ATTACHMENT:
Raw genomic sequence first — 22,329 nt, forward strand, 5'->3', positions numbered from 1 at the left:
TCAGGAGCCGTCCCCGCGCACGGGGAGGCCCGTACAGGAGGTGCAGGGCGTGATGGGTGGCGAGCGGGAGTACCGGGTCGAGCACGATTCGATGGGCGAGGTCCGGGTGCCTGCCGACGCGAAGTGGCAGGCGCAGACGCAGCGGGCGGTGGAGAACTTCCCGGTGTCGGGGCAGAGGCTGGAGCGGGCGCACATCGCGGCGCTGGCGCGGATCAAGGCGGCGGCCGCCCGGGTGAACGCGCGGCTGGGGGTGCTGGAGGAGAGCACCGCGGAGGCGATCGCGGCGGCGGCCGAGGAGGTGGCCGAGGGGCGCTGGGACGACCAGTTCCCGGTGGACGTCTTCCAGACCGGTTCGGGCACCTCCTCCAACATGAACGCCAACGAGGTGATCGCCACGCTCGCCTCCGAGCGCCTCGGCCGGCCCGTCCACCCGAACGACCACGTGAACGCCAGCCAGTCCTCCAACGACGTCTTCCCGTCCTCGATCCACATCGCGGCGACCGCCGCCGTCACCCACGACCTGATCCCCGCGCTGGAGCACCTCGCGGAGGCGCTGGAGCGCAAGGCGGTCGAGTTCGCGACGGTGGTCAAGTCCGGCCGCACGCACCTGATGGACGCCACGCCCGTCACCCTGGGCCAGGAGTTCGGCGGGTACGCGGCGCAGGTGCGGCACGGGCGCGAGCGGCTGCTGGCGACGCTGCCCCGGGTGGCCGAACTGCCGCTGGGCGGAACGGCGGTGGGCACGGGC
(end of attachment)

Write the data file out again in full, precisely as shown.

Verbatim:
Raw genomic sequence first — 22,329 nt, forward strand, 5'->3', positions numbered from 1 at the left:
TCAGGAGCCGTCCCCGCGCACGGGGAGGCCCGTACAGGAGGTGCAGGGCGTGATGGGTGGCGAGCGGGAGTACCGGGTCGAGCACGATTCGATGGGCGAGGTCCGGGTGCCTGCCGACGCGAAGTGGCAGGCGCAGACGCAGCGGGCGGTGGAGAACTTCCCGGTGTCGGGGCAGAGGCTGGAGCGGGCGCACATCGCGGCGCTGGCGCGGATCAAGGCGGCGGCCGCCCGGGTGAACGCGCGGCTGGGGGTGCTGGAGGAGAGCACCGCGGAGGCGATCGCGGCGGCGGCCGAGGAGGTGGCCGAGGGGCGCTGGGACGACCAGTTCCCGGTGGACGTCTTCCAGACCGGTTCGGGCACCTCCTCCAACATGAACGCCAACGAGGTGATCGCCACGCTCGCCTCCGAGCGCCTCGGCCGGCCCGTCCACCCGAACGACCACGTGAACGCCAGCCAGTCCTCCAACGACGTCTTCCCGTCCTCGATCCACATCGCGGCGACCGCCGCCGTCACCCACGACCTGATCCCCGCGCTGGAGCACCTCGCGGAGGCGCTGGAGCGCAAGGCGGTCGAGTTCGCGACGGTGGTCAAGTCCGGCCGCACGCACCTGATGGACGCCACGCCCGTCACCCTGGGCCAGGAGTTCGGCGGGTACGCGGCGCAGGTGCGGCACGGGCGCGAGCGGCTGCTGGCGACGCTGCCCCGGGTGGCCGAACTGCCGCTGGGCGGAACGGCGGTGGGCACGGGC